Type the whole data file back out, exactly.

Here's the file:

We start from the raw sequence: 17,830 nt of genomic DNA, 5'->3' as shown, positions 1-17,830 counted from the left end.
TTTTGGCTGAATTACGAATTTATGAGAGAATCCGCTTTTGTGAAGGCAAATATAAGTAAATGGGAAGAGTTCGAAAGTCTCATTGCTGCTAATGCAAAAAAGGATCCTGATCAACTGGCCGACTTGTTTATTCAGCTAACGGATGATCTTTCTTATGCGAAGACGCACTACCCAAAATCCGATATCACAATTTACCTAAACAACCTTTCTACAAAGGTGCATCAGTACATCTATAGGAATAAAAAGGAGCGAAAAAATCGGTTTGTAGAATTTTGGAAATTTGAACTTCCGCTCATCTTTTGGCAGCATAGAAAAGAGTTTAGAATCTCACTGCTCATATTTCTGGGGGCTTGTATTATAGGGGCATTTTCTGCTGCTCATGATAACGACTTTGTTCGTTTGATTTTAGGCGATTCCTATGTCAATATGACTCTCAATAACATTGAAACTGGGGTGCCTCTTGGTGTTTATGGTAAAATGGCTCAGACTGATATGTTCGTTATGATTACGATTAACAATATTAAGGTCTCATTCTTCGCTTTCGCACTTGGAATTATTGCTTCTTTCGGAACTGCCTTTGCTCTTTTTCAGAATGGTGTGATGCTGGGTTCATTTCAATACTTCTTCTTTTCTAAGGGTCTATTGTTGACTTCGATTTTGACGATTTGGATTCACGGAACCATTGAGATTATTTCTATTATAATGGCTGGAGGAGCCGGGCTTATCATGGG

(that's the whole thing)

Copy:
We start from the raw sequence: 17,830 nt of genomic DNA, 5'->3' as shown, positions 1-17,830 counted from the left end.
TTTTGGCTGAATTACGAATTTATGAGAGAATCCGCTTTTGTGAAGGCAAATATAAGTAAATGGGAAGAGTTCGAAAGTCTCATTGCTGCTAATGCAAAAAAGGATCCTGATCAACTGGCCGACTTGTTTATTCAGCTAACGGATGATCTTTCTTATGCGAAGACGCACTACCCAAAATCCGATATCACAATTTACCTAAACAACCTTTCTACAAAGGTGCATCAGTACATCTATAGGAATAAAAAGGAGCGAAAAAATCGGTTTGTAGAATTTTGGAAATTTGAACTTCCGCTCATCTTTTGGCAGCATAGAAAAGAGTTTAGAATCTCACTGCTCATATTTCTGGGGGCTTGTATTATAGGGGCATTTTCTGCTGCTCATGATAACGACTTTGTTCGTTTGATTTTAGGCGATTCCTATGTCAATATGACTCTCAATAACATTGAAACTGGGGTGCCTCTTGGTGTTTATGGTAAAATGGCTCAGACTGATATGTTCGTTATGATTACGATTAACAATATTAAGGTCTCATTCTTCGCTTTCGCACTTGGAATTATTGCTTCTTTCGGAACTGCCTTTGCTCTTTTTCAGAATGGTGTGATGCTGGGTTCATTTCAATACTTCTTCTTTTCTAAGGGTCTATTGTTGACTTCGATTTTGACGATTTGGATTCACGGAACCATTGAGATTATTTCTATTATAATGGCTGGAGGAGCCGGGCTTATCATGGG